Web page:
But should we be satisfied with the meaning available in life or should we want more? On the one hand, if our desire for meaning is too limited we will be too easily satisfied with our lives and the state of the world. On the other hand, if our desire for meaning is too great we will be too easily dissatisfied with our lives and the state of the world. So we should be content enough to experience the meaning life offers while discontent enough to want there to be more. I admit, though, the difficulty in balancing our outrage at suffering, injustice, and meaninglessness with a healthy dose of equanimity, acceptance, and serenity. We should then be grateful to be the kinds of beings who can live meaningful lives. If that is all life can give, we should be satisfied. Ruse thinks we should be satisfied. 

3. Death

The reason we might still be dissatisfied is that we die. Now many intellectuals claim that death is really good for us because immortality would be boring, hopeless, or meaningless. (Ruse suggests as much.) But people who say such things either really want to die or they deceive themselves. I think it’s generally the latter—they adapt their preferences to what seems inescapable. Happy, healthy people almost never want to die and are despondent upon receiving a death sentence. People cry at the funerals of their loved ones, accepting death only because they think it’s inevitable. I doubt they would be so accepting if they thought death avoidable.

So here’s our situation. After all the books and knowledge, memories and dreams, cares and concerns, effort and struggle, voices and places and faces, then suddenly … nothing. Is that really desirable? No, it isn’t. Death is bad. Death should be optional. Ruse has a more negative view of immortality and a more positive view of death than I do.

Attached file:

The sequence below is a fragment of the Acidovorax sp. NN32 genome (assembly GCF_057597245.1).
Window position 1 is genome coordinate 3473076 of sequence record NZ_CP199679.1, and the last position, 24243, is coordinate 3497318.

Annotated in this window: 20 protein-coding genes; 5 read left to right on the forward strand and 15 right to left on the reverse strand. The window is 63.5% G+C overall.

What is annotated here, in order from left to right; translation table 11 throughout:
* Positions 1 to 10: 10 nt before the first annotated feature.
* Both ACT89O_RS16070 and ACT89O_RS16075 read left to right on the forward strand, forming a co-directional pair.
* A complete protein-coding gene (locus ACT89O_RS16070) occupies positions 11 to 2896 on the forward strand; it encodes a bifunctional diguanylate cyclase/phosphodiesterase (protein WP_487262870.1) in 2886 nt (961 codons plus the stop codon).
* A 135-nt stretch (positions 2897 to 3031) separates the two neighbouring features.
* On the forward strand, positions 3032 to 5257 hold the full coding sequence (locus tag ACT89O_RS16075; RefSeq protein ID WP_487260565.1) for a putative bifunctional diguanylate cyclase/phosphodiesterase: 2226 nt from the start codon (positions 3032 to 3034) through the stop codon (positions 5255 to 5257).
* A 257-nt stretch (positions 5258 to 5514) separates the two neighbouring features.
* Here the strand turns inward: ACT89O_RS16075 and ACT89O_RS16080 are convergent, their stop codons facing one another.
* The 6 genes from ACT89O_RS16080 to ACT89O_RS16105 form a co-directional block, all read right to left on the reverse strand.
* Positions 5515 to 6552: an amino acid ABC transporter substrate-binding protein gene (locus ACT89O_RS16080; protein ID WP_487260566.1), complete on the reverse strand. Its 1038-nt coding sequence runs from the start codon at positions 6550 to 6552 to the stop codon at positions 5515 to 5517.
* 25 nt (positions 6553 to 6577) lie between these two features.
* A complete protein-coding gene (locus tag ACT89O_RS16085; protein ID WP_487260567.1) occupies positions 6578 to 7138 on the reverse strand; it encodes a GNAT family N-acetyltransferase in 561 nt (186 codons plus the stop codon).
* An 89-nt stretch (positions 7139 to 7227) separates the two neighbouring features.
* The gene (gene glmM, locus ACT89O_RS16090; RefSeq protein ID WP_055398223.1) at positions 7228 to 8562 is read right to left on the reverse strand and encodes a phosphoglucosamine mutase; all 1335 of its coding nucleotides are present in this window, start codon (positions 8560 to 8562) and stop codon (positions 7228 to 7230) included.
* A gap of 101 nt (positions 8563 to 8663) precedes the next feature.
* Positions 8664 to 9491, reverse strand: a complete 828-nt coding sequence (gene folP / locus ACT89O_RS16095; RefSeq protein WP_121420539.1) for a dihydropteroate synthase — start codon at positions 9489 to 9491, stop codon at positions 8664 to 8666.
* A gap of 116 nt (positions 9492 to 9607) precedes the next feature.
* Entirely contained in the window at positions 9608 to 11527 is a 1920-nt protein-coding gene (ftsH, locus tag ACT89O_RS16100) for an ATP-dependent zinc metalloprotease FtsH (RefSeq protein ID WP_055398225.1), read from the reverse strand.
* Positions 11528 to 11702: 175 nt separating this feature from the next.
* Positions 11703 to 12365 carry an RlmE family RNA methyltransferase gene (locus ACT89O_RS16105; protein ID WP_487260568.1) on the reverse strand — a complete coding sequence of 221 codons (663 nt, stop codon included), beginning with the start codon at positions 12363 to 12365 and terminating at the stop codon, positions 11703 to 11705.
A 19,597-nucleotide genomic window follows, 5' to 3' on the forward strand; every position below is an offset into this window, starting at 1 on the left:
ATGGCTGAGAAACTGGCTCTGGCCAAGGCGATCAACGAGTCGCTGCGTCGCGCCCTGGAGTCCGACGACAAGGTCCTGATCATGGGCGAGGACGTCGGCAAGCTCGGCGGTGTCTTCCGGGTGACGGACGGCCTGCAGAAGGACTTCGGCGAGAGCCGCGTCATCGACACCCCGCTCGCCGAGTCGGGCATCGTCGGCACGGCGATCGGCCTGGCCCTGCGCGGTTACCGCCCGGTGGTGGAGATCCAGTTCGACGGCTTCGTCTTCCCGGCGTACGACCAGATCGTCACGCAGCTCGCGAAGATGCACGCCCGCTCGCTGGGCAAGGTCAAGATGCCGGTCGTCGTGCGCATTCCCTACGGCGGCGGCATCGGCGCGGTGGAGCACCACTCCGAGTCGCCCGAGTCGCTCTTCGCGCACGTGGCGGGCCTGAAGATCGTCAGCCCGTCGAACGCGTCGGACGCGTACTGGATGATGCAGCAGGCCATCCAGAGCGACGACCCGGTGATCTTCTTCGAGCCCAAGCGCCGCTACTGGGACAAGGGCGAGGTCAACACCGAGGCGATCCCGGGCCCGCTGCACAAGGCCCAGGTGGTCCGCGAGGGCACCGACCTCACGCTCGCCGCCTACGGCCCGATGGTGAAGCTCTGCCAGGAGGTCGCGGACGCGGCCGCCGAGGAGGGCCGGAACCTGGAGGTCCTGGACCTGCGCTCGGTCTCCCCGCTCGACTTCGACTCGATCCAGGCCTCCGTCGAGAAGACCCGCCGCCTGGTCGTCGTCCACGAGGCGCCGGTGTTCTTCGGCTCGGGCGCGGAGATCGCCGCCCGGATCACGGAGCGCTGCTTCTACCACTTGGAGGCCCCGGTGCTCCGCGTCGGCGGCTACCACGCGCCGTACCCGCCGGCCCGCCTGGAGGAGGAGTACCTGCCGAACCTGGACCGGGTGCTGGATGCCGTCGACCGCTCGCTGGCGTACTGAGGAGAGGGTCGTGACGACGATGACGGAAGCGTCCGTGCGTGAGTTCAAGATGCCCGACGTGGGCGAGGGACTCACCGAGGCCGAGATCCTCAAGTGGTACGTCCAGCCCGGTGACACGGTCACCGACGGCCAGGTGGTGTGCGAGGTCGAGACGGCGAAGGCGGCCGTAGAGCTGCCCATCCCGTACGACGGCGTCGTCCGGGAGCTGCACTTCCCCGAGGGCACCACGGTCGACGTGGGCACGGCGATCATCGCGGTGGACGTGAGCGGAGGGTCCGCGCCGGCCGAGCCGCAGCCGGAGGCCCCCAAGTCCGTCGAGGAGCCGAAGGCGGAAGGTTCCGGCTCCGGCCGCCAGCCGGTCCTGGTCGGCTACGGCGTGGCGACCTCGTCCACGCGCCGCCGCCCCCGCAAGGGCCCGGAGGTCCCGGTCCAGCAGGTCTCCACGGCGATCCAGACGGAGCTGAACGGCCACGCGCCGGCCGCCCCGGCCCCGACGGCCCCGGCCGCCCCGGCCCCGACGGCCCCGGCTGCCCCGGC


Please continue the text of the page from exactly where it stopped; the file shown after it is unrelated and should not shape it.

4. Transhumanism

Transhumanism is an intellectual movement that aims to transform and improve the human condition by developing and making available sophisticated technologies to greatly enhance human intellectual, physiological, and moral functioning. Transhumanism is based on the idea that humanity in its current form represents an early phase of its evolutionary development. A common transhumanist thesis is that human beings may eventually transform themselves into beings with such greatly expanded abilities that they will have become godlike or posthuman. Notably, this includes defeating the limitation imposed by death.

Like Ruse, I don’t believe in any religious conception of an afterlife yet I would argue that transhumanism provides a realistic possibility of defeating death and potentially giving life more meaning. Transhumanism offers a salvific narrative grounded in science and technology, something Ruse doesn’t address. I’ll admit to being skeptical about whether this potential future will be actualized—Ruse may be right that Murphy’s law generally prevails. But at least we have some non-supernatural reason to hope that the future will be more meaningful than the present. I’m not sure how familiar Ruse is or what he thinks of transhumanism. (Update. I have since found out it doesn’t appeal to him.)

5. Cosmic Evolution

Ruse also mostly dismisses the idea of evolutionary progress, especially along the lines of thinkers like Julian Huxley and E.O. Wilson. While I hesitate to enter into a debate on this topic with a world-class authority on such matters as Ruse, perhaps transhumanism might shed a different light on this as well.